I write because I love it, because the characters need to tell their stories and because, after Mum went to hell and back to teach me to spell, it was the least I could do.
As a kid I dreaded spelling tests but I did my best. What more could my teacher, Sister Mary Francis ask?
Quite a lot apparently.
‘Nought out of ten, again, Joan Ellis. You are a stupid girl.’
Ten wrong spellings, ten red crosses. And judging by the nun’s expression, they weren’t kisses.
Not wanting to lose face, I shouted, ‘My Mummy says you don’t know how to teach!’
It was true, Mum had uttered those fateful words but, in fairness, she had never intended her comment for broadcast.
‘Mother Superior will want to see your mother tomorrow,’ Sister Mary Francis roared. ‘Be sure to tell her.’
I went home, ate three jam tarts and said nothing.
Next morning in assembly, Mother Superior announced, ‘Joan Ellis, don’t forget; I shall see your mother today after school.’
My teacher smirked and I wet myself. I spent the rest of the day sporting a pair of cavernous navy pants from Lost Property. I decided not to dwell on who the original owner might have been as I waited for Mum. Blissfully unaware of her fate, she arrived wearing her fake ocelot coat, Mary Quant mini-skirt, red lipstick and silver eye-shadow.
‘Good God!’ I thought, adding blasphemy to my many sins.
It was hard to imagine how she could have been more inappropriately attired. At least her fur coat skimmed her knees and I thanked Heaven for small mercies.
Together with my wet knickers, I gave her the good news – she had been summoned to the Headmistress’ office. As she sashayed into battle in her patent stilettos, I knew she would walk it.
Eventually, she reappeared flushed but victorious having told the Head that children learned through play, in a stimulating environment. I put my hand in hers and squeezed hard. She was my Mum and she was fab.
‘Shouldn’t have done that,’ she said shakily. ‘You’ll never get to play the Virgin Mary in the Nativity now. Dammit.’
‘Ssch!’ I scolded sure a bolt of lightening would strike her down.
‘Shame you weren’t so fussy about what you said yesterday.’
I returned to school to find they’d followed Mum’s advice and my once boring classroom had been transformed into a creative space, awash with colour.
Even homework became a game with Mum getting me to practice my spellings on the back of our unused rolls of wallpaper. When she tested me, she let me scrawl the words on her Formica-topped table. After ticking them, she simply wiped the table clean.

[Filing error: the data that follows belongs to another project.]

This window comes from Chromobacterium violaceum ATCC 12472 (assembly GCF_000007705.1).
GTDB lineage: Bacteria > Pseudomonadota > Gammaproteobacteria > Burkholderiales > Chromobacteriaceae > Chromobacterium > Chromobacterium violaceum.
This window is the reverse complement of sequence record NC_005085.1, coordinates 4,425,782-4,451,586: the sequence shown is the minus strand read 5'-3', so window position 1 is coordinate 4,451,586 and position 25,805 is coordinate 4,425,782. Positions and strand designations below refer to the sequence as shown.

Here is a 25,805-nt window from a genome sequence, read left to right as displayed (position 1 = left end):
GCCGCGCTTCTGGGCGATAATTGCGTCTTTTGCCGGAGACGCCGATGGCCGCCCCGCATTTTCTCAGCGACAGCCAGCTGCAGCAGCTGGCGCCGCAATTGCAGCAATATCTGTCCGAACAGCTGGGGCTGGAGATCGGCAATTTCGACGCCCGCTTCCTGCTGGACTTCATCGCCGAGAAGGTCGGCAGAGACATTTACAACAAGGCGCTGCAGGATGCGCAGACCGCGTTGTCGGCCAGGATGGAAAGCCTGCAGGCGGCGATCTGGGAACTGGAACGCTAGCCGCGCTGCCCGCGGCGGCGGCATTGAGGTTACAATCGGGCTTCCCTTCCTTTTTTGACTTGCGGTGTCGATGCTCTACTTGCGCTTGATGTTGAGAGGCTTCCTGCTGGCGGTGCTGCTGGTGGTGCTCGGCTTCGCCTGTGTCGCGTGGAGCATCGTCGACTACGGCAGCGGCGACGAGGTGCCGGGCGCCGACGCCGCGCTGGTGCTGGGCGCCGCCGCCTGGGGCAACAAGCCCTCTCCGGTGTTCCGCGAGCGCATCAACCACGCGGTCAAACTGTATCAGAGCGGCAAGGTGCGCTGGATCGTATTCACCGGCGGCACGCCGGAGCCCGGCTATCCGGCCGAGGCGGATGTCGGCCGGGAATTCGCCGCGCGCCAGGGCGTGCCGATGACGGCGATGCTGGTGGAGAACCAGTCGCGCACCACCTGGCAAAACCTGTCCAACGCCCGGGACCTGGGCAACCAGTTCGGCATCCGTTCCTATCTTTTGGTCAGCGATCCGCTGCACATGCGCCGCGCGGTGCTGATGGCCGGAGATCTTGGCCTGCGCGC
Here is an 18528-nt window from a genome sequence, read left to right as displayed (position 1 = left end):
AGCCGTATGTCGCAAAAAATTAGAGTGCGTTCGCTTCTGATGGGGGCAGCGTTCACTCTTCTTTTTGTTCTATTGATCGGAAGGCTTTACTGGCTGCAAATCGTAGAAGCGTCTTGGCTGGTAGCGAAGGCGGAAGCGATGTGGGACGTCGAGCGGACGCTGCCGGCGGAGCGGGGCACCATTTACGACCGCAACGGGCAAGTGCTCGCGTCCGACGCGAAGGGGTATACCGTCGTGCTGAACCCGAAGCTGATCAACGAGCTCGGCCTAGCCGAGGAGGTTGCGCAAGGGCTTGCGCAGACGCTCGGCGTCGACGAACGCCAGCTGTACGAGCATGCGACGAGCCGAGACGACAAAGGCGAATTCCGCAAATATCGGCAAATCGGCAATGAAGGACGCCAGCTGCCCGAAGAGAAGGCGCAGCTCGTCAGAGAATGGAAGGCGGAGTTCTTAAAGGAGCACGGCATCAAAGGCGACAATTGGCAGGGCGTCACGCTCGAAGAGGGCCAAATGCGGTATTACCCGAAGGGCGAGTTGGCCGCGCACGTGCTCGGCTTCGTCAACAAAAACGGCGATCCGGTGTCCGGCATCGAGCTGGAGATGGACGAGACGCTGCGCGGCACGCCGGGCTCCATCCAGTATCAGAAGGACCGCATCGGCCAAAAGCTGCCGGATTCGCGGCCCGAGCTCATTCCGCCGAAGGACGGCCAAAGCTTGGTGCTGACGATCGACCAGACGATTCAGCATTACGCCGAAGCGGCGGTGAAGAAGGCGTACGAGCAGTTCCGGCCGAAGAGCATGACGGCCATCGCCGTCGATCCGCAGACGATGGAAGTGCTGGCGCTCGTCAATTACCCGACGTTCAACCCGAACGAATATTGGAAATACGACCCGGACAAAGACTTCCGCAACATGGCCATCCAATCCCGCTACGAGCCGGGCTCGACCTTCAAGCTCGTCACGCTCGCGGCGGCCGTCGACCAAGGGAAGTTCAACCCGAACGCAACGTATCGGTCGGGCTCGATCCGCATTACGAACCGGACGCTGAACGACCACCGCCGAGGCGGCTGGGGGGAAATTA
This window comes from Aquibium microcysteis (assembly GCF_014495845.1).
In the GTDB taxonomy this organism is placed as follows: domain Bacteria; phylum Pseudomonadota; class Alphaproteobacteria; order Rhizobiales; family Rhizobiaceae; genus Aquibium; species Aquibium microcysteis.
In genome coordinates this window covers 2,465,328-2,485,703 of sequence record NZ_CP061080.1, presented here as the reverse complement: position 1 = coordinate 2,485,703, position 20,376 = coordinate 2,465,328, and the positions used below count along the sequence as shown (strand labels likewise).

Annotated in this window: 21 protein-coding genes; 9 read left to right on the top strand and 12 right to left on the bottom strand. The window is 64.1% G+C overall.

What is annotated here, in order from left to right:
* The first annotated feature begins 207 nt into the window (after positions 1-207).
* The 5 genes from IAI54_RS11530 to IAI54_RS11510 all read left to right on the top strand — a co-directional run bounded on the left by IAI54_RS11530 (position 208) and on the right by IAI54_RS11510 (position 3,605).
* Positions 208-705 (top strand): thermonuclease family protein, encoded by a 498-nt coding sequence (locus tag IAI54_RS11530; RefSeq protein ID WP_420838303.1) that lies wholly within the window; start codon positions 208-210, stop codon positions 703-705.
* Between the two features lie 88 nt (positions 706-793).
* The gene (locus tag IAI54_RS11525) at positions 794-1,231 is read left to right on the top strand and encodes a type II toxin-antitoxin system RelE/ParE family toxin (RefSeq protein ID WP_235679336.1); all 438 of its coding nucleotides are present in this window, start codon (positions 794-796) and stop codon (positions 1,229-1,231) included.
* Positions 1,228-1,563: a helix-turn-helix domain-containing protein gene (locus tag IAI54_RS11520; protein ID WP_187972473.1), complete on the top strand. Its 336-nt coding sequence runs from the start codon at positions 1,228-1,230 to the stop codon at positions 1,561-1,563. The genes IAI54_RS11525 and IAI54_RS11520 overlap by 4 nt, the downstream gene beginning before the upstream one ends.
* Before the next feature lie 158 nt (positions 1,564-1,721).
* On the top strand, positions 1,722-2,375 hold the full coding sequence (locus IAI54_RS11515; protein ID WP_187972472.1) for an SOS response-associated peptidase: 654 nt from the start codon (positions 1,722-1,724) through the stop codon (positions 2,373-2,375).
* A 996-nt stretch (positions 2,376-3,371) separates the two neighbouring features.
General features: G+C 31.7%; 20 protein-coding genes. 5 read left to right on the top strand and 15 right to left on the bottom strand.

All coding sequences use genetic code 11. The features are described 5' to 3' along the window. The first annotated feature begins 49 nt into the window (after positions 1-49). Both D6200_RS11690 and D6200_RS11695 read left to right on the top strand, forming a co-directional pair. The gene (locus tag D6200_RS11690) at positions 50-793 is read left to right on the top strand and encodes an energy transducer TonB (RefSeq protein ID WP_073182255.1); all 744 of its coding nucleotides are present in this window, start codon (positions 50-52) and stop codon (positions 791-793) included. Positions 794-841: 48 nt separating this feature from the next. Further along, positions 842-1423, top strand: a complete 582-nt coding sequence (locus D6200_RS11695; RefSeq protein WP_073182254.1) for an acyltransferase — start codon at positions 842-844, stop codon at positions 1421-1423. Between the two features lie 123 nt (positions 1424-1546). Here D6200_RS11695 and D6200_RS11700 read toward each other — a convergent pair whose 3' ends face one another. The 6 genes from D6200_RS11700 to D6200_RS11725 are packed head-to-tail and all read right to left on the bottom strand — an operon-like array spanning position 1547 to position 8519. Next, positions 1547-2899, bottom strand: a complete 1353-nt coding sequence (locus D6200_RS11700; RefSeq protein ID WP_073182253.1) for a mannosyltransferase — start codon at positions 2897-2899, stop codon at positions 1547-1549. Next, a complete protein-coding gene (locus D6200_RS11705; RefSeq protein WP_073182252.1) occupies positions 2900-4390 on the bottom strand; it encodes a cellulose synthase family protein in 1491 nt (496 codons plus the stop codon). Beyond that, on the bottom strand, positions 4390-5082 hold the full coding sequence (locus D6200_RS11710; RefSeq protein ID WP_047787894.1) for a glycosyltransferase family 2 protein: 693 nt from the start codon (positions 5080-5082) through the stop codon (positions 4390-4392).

Never mind turning water into wine, I had turned into a candidate for the national spelling-bee. Praise the Lord!
The Killing of Mummy's Boy (psychological thriller): ' I slit someone's throat,' the man told the woman on the 4.20 from Waterloo to Portsmouth.' Two strangers meet. One shared interest. Murder. Ben slit a man's throat. Sandra's son saw a stabbing and is on a Witness Protection Programme. When Sandra discovers she’s being stalked, she turns to the least likely person for help, with terrifying consequences. I am Ella. Buy me: [chick lit] 'I am a ginger tom. I am a boy racer. I am a housewife. I am a pain in the arse.' Ella is Bridget jones meets Peggy from Mad Men. Working in Soho's made, bad Adland in the sexist 80s, she is a rare beast - a woman in a man's world, dodging her sleazy boss. Based on Joan's experiences as a copywriter in top London advertising agencies, this funny, fast-paced tale is set against a backdrop of Thatcher's Britain where money trumps morals. Can two unlikely friendships help her go from a girl in the firing line to a woman calling the shots? A bit about Joan Award-winning advertising copywriter, comedy writer, performer, lecturer - Joan Ellis has been them all. With a full-time job in a top London advertising agency and a new baby, she did what any right-minded woman would've done and set up a comedy club. She even appeared on the same bill as Jo Brand. Once. A career highlight was casting a black and white moggie as Humphrey Bogart for her award-winning cat food commercial. Other great performers who brought her words to life include Penelope Keith and Harry Enfield. As a lecturer, Joan taught comedian Noel Fielding all he knows about advertising before encouraging him to showcase his talents on a wider stage. Working for The Press Association, she tutored Wordsworth's great-grandson in the art of copywriting: Buy a host of golden daffodils and get a blue one, free! She was a lecturer in PR and Advertising at Bournemouth University. Suffering from swine flu and sweating like a pig, she moved from London to her beloved Isle of Wight where she writes and eats cream teas with her long-suffering husband, daughter and cat. She recently launched her books at The Ventnor Fringe and the Isle of Wight Literary Festival. www.joan-ellis.com